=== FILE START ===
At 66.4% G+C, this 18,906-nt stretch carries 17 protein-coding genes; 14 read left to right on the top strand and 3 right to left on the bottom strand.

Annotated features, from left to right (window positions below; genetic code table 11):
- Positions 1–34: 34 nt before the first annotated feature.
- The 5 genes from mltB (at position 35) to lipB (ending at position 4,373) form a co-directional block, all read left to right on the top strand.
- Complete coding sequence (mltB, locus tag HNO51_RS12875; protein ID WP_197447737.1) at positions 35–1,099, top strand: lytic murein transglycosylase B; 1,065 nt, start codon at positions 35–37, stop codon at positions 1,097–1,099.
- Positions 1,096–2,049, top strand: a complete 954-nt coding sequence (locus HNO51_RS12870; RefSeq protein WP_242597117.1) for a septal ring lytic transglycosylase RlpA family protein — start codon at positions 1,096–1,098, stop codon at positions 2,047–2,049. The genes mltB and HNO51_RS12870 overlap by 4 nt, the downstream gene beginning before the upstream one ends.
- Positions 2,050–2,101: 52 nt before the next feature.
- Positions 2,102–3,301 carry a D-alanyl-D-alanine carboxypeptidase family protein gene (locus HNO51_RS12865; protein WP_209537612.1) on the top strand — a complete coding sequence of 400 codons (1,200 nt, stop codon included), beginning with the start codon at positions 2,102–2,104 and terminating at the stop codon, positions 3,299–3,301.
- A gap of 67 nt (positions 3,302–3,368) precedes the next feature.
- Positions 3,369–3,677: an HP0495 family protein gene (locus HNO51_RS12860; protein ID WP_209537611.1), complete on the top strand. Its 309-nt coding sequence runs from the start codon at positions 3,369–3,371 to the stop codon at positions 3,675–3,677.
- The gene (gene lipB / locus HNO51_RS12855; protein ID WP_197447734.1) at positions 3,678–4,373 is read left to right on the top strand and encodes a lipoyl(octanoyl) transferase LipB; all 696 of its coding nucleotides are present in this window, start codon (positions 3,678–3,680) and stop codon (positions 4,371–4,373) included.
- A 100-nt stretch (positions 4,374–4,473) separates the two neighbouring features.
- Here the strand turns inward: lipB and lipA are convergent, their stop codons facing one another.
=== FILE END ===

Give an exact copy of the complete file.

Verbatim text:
At 66.4% G+C, this 18,906-nt stretch carries 17 protein-coding genes; 14 read left to right on the top strand and 3 right to left on the bottom strand.

Annotated features, from left to right (window positions below; genetic code table 11):
- Positions 1–34: 34 nt before the first annotated feature.
- The 5 genes from mltB (at position 35) to lipB (ending at position 4,373) form a co-directional block, all read left to right on the top strand.
- Complete coding sequence (mltB, locus tag HNO51_RS12875; protein ID WP_197447737.1) at positions 35–1,099, top strand: lytic murein transglycosylase B; 1,065 nt, start codon at positions 35–37, stop codon at positions 1,097–1,099.
- Positions 1,096–2,049, top strand: a complete 954-nt coding sequence (locus HNO51_RS12870; RefSeq protein WP_242597117.1) for a septal ring lytic transglycosylase RlpA family protein — start codon at positions 1,096–1,098, stop codon at positions 2,047–2,049. The genes mltB and HNO51_RS12870 overlap by 4 nt, the downstream gene beginning before the upstream one ends.
- Positions 2,050–2,101: 52 nt before the next feature.
- Positions 2,102–3,301 carry a D-alanyl-D-alanine carboxypeptidase family protein gene (locus HNO51_RS12865; protein WP_209537612.1) on the top strand — a complete coding sequence of 400 codons (1,200 nt, stop codon included), beginning with the start codon at positions 2,102–2,104 and terminating at the stop codon, positions 3,299–3,301.
- A gap of 67 nt (positions 3,302–3,368) precedes the next feature.
- Positions 3,369–3,677: an HP0495 family protein gene (locus HNO51_RS12860; protein ID WP_209537611.1), complete on the top strand. Its 309-nt coding sequence runs from the start codon at positions 3,369–3,371 to the stop codon at positions 3,675–3,677.
- The gene (gene lipB / locus HNO51_RS12855; protein ID WP_197447734.1) at positions 3,678–4,373 is read left to right on the top strand and encodes a lipoyl(octanoyl) transferase LipB; all 696 of its coding nucleotides are present in this window, start codon (positions 3,678–3,680) and stop codon (positions 4,371–4,373) included.
- A 100-nt stretch (positions 4,374–4,473) separates the two neighbouring features.
- Here the strand turns inward: lipB and lipA are convergent, their stop codons facing one another.